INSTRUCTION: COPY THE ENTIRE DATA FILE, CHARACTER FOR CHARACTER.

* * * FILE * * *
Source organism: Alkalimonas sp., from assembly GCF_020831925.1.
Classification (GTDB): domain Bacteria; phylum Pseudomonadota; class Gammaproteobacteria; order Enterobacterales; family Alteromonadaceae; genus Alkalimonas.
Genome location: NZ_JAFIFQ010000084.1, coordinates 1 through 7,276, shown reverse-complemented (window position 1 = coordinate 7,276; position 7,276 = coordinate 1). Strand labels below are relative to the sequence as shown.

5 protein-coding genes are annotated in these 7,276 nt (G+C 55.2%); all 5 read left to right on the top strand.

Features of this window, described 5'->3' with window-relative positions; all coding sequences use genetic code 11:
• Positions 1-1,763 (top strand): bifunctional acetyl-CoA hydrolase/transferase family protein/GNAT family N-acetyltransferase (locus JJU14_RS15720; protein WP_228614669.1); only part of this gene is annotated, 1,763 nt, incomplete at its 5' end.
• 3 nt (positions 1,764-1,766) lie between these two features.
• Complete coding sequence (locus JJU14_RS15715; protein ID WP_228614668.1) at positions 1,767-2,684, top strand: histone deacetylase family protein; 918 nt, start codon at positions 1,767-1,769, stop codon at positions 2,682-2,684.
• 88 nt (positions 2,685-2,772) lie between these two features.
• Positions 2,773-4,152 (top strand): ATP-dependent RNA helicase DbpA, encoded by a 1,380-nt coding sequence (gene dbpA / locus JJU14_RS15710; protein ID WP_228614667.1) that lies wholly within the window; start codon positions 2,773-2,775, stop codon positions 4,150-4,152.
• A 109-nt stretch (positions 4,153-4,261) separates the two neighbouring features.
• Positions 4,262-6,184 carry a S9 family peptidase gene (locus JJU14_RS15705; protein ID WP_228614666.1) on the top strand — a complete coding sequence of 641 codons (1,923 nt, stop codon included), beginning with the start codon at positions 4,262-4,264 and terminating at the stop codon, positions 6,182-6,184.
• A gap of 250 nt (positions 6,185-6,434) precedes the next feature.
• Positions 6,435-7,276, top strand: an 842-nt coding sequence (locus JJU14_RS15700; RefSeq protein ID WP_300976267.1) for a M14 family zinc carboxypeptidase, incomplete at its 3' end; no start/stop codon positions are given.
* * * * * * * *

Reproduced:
Source organism: Alkalimonas sp., from assembly GCF_020831925.1.
Classification (GTDB): domain Bacteria; phylum Pseudomonadota; class Gammaproteobacteria; order Enterobacterales; family Alteromonadaceae; genus Alkalimonas.
Genome location: NZ_JAFIFQ010000084.1, coordinates 1 through 7,276, shown reverse-complemented (window position 1 = coordinate 7,276; position 7,276 = coordinate 1). Strand labels below are relative to the sequence as shown.

5 protein-coding genes are annotated in these 7,276 nt (G+C 55.2%); all 5 read left to right on the top strand.

Features of this window, described 5'->3' with window-relative positions; all coding sequences use genetic code 11:
• Positions 1-1,763 (top strand): bifunctional acetyl-CoA hydrolase/transferase family protein/GNAT family N-acetyltransferase (locus JJU14_RS15720; protein WP_228614669.1); only part of this gene is annotated, 1,763 nt, incomplete at its 5' end.
• 3 nt (positions 1,764-1,766) lie between these two features.
• Complete coding sequence (locus JJU14_RS15715; protein ID WP_228614668.1) at positions 1,767-2,684, top strand: histone deacetylase family protein; 918 nt, start codon at positions 1,767-1,769, stop codon at positions 2,682-2,684.
• 88 nt (positions 2,685-2,772) lie between these two features.
• Positions 2,773-4,152 (top strand): ATP-dependent RNA helicase DbpA, encoded by a 1,380-nt coding sequence (gene dbpA / locus JJU14_RS15710; protein ID WP_228614667.1) that lies wholly within the window; start codon positions 2,773-2,775, stop codon positions 4,150-4,152.
• A 109-nt stretch (positions 4,153-4,261) separates the two neighbouring features.
• Positions 4,262-6,184 carry a S9 family peptidase gene (locus JJU14_RS15705; protein ID WP_228614666.1) on the top strand — a complete coding sequence of 641 codons (1,923 nt, stop codon included), beginning with the start codon at positions 4,262-4,264 and terminating at the stop codon, positions 6,182-6,184.
• A gap of 250 nt (positions 6,185-6,434) precedes the next feature.
• Positions 6,435-7,276, top strand: an 842-nt coding sequence (locus JJU14_RS15700; RefSeq protein ID WP_300976267.1) for a M14 family zinc carboxypeptidase, incomplete at its 3' end; no start/stop codon positions are given.